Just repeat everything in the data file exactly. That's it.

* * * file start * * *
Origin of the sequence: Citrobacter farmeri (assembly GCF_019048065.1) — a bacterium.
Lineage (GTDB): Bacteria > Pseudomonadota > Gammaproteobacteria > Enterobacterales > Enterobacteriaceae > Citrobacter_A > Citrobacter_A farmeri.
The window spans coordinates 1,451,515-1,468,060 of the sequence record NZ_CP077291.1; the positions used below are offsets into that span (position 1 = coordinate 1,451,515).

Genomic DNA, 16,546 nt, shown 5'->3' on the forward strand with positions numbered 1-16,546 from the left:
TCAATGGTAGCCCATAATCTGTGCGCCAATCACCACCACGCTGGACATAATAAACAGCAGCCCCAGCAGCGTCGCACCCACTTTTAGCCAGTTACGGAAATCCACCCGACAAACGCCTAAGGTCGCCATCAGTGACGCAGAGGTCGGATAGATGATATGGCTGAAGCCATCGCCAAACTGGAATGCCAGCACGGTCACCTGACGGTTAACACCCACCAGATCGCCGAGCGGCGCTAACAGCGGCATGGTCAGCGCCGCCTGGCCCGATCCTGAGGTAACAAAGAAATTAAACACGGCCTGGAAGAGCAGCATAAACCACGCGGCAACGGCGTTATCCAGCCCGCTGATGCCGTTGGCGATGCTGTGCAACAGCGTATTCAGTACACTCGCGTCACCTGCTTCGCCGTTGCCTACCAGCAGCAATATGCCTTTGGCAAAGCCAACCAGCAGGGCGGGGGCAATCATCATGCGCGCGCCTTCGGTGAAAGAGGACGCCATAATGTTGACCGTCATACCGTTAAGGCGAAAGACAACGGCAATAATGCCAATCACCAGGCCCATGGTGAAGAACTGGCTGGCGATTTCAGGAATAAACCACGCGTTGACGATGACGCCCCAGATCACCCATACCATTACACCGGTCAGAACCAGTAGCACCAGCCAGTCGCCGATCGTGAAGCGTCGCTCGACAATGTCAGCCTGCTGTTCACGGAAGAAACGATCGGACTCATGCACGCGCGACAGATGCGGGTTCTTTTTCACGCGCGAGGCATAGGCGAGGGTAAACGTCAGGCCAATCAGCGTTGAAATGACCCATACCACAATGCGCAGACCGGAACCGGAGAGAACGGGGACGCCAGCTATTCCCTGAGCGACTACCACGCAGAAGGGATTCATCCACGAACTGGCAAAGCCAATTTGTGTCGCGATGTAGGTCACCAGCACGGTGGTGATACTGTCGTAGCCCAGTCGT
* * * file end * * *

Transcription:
Origin of the sequence: Citrobacter farmeri (assembly GCF_019048065.1) — a bacterium.
Lineage (GTDB): Bacteria > Pseudomonadota > Gammaproteobacteria > Enterobacterales > Enterobacteriaceae > Citrobacter_A > Citrobacter_A farmeri.
The window spans coordinates 1,451,515-1,468,060 of the sequence record NZ_CP077291.1; the positions used below are offsets into that span (position 1 = coordinate 1,451,515).

Genomic DNA, 16,546 nt, shown 5'->3' on the forward strand with positions numbered 1-16,546 from the left:
TCAATGGTAGCCCATAATCTGTGCGCCAATCACCACCACGCTGGACATAATAAACAGCAGCCCCAGCAGCGTCGCACCCACTTTTAGCCAGTTACGGAAATCCACCCGACAAACGCCTAAGGTCGCCATCAGTGACGCAGAGGTCGGATAGATGATATGGCTGAAGCCATCGCCAAACTGGAATGCCAGCACGGTCACCTGACGGTTAACACCCACCAGATCGCCGAGCGGCGCTAACAGCGGCATGGTCAGCGCCGCCTGGCCCGATCCTGAGGTAACAAAGAAATTAAACACGGCCTGGAAGAGCAGCATAAACCACGCGGCAACGGCGTTATCCAGCCCGCTGATGCCGTTGGCGATGCTGTGCAACAGCGTATTCAGTACACTCGCGTCACCTGCTTCGCCGTTGCCTACCAGCAGCAATATGCCTTTGGCAAAGCCAACCAGCAGGGCGGGGGCAATCATCATGCGCGCGCCTTCGGTGAAAGAGGACGCCATAATGTTGACCGTCATACCGTTAAGGCGAAAGACAACGGCAATAATGCCAATCACCAGGCCCATGGTGAAGAACTGGCTGGCGATTTCAGGAATAAACCACGCGTTGACGATGACGCCCCAGATCACCCATACCATTACACCGGTCAGAACCAGTAGCACCAGCCAGTCGCCGATCGTGAAGCGTCGCTCGACAATGTCAGCCTGCTGTTCACGGAAGAAACGATCGGACTCATGCACGCGCGACAGATGCGGGTTCTTTTTCACGCGCGAGGCATAGGCGAGGGTAAACGTCAGGCCAATCAGCGTTGAAATGACCCATACCACAATGCGCAGACCGGAACCGGAGAGAACGGGGACGCCAGCTATTCCCTGAGCGACTACCACGCAGAAGGGATTCATCCACGAACTGGCAAAGCCAATTTGTGTCGCGATGTAGGTCACCAGCACGGTGGTGATACTGTCGTAGCCCAGTCGT